15. 15. OK-so what makes a blog? Technically, what is a weblog? A weblog is a hierarchy of text, images, media objects and data, arranged chronologically, that can be viewed in an HTML browser. • What makes a weblog a weblog? Fri, May 23, 2003; by Dave Winer Weblogs At Harvard Law 15 Why Dave Winer Invented the Blog
  16. 16. Another technical definition “. . . here’s a definition of what a blog is: A publication of content and Web links, sorted in chronological order, with the most recent at the top. The content reflects personal or corporate interests, and is almost always written by an individual. . . .” • What are Blogs, and Why Your Business Should Use One, Guest columnist Richard Zwicky, founder and the CEO of Metamend Software, a Victoria, B.C. based firm whose cutting edge Search Engine Optimization software has been recognized around the world as a leader in its field. 16
  17. 17. History of blogs Rebecca Blood:  The original weblogs were link-driven sites. Each was a mixture in unique proportions of links, commentary, and personal thoughts and essays.  These weblogs provide a valuable filtering function for their readers. The web has been, in effect, pre-surfed for them. • weblogs: a history and perspective 7 september 2000 rebecca's pocket • “Jesse’s ‘page of only weblogs’ lists the 23 known to be in existence at the beginning of 1999.” “. . . last updated on 12 Oct 2000” with about 200 or 300. 17
  18. 18. Who coined the term “weblog”? Jorn Barger 18 http://www.dipity.com/oscarberg/Enterprise-2-0/
  19. 19. Blog History in Timeline Form Dawn of Internet Time: [=WWW time, ie about 1989-90] Tim Berners-Lee at CERN begins keeping a list of all new sites as they come online. June 1993: NCSA’s oldest archived What’s New list of sites. June 1993: Netscape begins running its What's New! list of sites. Jan 1994: Justin Hall launches Justin’s Home Page which would become Links from the Underground. (Now Justin’s Links) timbl's blog Original logo for Mosaic, the first web browser from NCSA 19
  20. 20. 1999: the year it all exploded •Early 1999: • Peter Merholz coins the term blog after announcing he was going to pronounce web blogs as “wee-blog”. This was then shortened to blog. •Early 1999: • Brigitte Eaton starts the first portal devoted to blogs with about 50 listings. •July 1999: • Metafilter’s earliest archives. •July 1999: • Pitas launches the first free build your own blog web tool. [No longer available] •August 1999: • Pyra releases Blogger which becomes the most popular web based blogging tool to date, and popularizes blogging with mainstream internet users. For What It's Worth I've decided to pronounce the word "weblog" as wee'- blog. Or "blog" for short.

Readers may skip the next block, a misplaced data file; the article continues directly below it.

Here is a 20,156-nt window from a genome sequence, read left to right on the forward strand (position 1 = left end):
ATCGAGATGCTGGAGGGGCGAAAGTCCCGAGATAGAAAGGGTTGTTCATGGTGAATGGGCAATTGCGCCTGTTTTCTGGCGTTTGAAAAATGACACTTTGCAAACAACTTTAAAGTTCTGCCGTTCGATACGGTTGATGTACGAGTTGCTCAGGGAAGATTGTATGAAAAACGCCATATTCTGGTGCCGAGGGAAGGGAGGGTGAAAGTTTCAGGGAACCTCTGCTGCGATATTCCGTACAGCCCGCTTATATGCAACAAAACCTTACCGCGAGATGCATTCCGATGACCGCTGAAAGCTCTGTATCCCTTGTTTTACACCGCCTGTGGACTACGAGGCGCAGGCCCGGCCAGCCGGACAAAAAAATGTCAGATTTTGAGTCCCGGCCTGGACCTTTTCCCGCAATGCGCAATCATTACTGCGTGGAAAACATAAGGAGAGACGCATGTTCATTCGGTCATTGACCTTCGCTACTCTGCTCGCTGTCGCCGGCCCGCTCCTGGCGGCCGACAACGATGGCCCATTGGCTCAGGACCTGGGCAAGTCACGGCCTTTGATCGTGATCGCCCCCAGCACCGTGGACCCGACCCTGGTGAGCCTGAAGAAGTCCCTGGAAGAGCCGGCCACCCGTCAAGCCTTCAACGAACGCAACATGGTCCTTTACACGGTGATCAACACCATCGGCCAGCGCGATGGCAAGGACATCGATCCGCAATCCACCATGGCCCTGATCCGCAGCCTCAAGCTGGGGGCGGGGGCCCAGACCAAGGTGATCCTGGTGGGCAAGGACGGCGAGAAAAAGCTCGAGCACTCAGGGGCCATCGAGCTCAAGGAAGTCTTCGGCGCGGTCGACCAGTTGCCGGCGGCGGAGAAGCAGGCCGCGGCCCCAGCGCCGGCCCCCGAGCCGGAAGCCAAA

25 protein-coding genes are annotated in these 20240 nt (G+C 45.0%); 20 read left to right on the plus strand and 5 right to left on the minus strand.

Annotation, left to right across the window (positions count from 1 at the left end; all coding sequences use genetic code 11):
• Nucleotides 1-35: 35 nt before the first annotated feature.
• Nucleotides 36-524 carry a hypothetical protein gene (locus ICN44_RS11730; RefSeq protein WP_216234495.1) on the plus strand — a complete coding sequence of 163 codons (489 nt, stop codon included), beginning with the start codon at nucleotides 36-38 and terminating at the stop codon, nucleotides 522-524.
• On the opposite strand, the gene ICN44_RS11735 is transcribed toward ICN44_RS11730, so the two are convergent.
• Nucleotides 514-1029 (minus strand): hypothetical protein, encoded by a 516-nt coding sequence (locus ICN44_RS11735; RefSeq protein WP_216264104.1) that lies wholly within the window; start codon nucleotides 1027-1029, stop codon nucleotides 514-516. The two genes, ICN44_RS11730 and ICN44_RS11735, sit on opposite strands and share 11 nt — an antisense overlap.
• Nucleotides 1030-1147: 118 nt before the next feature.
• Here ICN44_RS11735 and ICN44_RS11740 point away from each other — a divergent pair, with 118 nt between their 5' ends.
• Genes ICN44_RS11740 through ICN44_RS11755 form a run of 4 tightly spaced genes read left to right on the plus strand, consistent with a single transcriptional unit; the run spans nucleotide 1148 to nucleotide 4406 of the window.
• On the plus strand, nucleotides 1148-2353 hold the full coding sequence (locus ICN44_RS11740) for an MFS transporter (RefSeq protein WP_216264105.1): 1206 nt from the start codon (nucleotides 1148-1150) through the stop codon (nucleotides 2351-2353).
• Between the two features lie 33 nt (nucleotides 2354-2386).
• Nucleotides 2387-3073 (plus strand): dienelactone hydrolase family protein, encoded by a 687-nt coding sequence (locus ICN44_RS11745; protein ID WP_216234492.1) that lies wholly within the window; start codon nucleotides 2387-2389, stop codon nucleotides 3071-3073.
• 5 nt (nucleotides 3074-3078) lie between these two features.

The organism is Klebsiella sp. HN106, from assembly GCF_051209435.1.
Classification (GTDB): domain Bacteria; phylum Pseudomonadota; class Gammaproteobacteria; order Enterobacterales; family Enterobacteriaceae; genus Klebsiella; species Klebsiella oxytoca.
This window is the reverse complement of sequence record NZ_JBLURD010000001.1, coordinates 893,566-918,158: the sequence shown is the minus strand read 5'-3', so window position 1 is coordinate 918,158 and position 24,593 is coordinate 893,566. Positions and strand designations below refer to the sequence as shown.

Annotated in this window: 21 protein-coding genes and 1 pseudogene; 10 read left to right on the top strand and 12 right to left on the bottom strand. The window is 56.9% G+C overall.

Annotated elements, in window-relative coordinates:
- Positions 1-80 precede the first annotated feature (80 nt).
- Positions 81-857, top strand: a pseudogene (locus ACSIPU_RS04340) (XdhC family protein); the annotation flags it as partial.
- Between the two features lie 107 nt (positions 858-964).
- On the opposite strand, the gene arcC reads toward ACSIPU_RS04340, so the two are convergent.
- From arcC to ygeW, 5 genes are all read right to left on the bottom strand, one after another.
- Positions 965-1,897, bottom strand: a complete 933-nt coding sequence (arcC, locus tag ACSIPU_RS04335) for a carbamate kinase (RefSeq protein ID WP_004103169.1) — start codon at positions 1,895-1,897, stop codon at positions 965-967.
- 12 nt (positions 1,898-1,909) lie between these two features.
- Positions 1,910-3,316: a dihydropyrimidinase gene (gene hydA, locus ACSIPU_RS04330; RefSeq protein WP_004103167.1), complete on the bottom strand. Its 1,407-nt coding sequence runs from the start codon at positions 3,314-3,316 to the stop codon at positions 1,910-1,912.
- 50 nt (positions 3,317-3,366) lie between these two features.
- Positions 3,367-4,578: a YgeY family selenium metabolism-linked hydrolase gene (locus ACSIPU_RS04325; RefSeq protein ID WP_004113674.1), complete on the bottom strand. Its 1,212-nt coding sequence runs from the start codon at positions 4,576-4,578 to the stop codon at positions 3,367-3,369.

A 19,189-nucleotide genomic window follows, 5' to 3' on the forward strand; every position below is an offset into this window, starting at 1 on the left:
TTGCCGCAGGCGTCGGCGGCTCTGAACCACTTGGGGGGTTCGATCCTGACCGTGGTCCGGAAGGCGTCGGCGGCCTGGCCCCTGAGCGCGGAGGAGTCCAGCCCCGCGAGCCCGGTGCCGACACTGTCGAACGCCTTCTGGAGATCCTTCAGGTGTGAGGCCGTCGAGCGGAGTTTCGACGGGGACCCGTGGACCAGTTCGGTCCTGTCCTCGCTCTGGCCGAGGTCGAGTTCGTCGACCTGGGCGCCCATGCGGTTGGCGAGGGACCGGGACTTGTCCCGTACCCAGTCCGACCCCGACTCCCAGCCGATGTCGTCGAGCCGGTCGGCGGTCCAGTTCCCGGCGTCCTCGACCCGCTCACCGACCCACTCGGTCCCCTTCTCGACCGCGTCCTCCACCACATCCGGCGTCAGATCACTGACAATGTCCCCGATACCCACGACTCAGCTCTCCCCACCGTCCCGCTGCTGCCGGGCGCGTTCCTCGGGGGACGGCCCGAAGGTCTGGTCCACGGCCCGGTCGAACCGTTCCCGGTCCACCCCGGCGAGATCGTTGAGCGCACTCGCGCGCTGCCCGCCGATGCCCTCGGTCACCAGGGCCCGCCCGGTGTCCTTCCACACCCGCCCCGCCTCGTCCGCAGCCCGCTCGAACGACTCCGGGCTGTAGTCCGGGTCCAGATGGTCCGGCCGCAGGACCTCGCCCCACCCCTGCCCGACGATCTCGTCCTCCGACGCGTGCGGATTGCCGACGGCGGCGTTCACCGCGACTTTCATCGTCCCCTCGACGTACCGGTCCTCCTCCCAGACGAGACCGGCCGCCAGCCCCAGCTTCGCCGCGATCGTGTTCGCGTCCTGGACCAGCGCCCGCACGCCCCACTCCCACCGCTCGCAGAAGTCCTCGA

21. 21. Importance of 1999? Advent of easy-edit web interface • July 1999 . . . Pitas, the first free build-your- own-weblog tool launched • In August, Pyra released Blogger, and Groksoup launched • Late in 1999 software developer Dave Winer introduced Edit This Page [a forerunner of Blog This?], and Jeff A. Campbell launched Velocinews • All of these services are free, and all of them are designed to enable individuals to publish their own weblogs quickly and easily. • Rebecca Blood, weblogs: a history and perspective “Dave Winer, the protoblogger and technology maven” Dan Mitchell, New York Times, December 2, 2006 Dave Winer’s blog, Scripting News, has been going since 1997 21
  22. 22. Why was Blogger so revolutionary? Rebecca Blood’s opinion: Blogger itself places no restrictions on the form of content being posted. Its web interface, accessible from any browser, consists of an empty form box into which the blogger can type...anything: a passing thought, an extended essay, or a childhood recollection. With a click, Blogger will post the...whatever...on the writer’s website, archive it in the proper place, and present the writer with another empty box, just waiting to be filled. http://www.rebeccablood.net/essays/weblog_history.html Rebecca Blood is a contributing writer to and a pioneering blog writer—her blog goes back to April 1999 22
  23. 23. Other blogging software TypePad’s easy-to-use editor, feedback management tools, feed and podcast support, photo albums and world-class customer support. To get started with WordPress, set it up on a web host for the most flexibility or get a free blog on WordPress.com. lets you easily create & manage student & teacher blogs, quickly customize designs and include videos, photos & podcasts. Free, Pro or Campus subscriptions. Powered by 23